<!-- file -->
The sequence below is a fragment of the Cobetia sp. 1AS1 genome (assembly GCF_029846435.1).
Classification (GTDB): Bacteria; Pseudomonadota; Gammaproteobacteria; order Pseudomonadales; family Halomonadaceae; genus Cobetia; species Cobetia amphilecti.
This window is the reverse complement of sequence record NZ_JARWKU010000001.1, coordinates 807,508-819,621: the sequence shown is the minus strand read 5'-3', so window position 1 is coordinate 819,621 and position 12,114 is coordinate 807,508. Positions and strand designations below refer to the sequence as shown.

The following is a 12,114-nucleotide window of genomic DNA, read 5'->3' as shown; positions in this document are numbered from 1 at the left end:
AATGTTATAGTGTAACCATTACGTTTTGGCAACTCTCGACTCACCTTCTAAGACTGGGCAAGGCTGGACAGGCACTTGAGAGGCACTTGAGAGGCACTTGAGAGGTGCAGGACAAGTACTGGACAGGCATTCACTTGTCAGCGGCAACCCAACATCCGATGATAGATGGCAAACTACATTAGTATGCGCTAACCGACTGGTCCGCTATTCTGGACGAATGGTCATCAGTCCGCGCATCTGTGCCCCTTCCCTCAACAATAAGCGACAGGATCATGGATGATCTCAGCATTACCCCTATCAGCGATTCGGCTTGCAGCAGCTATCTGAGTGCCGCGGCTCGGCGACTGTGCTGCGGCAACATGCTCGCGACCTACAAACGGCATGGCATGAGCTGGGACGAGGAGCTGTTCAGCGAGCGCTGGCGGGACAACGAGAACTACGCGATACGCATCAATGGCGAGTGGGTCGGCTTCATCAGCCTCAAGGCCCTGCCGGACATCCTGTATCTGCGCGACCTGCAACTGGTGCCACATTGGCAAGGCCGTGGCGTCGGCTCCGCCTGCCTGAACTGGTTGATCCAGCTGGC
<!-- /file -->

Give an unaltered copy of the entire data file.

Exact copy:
The sequence below is a fragment of the Cobetia sp. 1AS1 genome (assembly GCF_029846435.1).
Classification (GTDB): Bacteria; Pseudomonadota; Gammaproteobacteria; order Pseudomonadales; family Halomonadaceae; genus Cobetia; species Cobetia amphilecti.
This window is the reverse complement of sequence record NZ_JARWKU010000001.1, coordinates 807,508-819,621: the sequence shown is the minus strand read 5'-3', so window position 1 is coordinate 819,621 and position 12,114 is coordinate 807,508. Positions and strand designations below refer to the sequence as shown.

The following is a 12,114-nucleotide window of genomic DNA, read 5'->3' as shown; positions in this document are numbered from 1 at the left end:
AATGTTATAGTGTAACCATTACGTTTTGGCAACTCTCGACTCACCTTCTAAGACTGGGCAAGGCTGGACAGGCACTTGAGAGGCACTTGAGAGGCACTTGAGAGGTGCAGGACAAGTACTGGACAGGCATTCACTTGTCAGCGGCAACCCAACATCCGATGATAGATGGCAAACTACATTAGTATGCGCTAACCGACTGGTCCGCTATTCTGGACGAATGGTCATCAGTCCGCGCATCTGTGCCCCTTCCCTCAACAATAAGCGACAGGATCATGGATGATCTCAGCATTACCCCTATCAGCGATTCGGCTTGCAGCAGCTATCTGAGTGCCGCGGCTCGGCGACTGTGCTGCGGCAACATGCTCGCGACCTACAAACGGCATGGCATGAGCTGGGACGAGGAGCTGTTCAGCGAGCGCTGGCGGGACAACGAGAACTACGCGATACGCATCAATGGCGAGTGGGTCGGCTTCATCAGCCTCAAGGCCCTGCCGGACATCCTGTATCTGCGCGACCTGCAACTGGTGCCACATTGGCAAGGCCGTGGCGTCGGCTCCGCCTGCCTGAACTGGTTGATCCAGCTGGC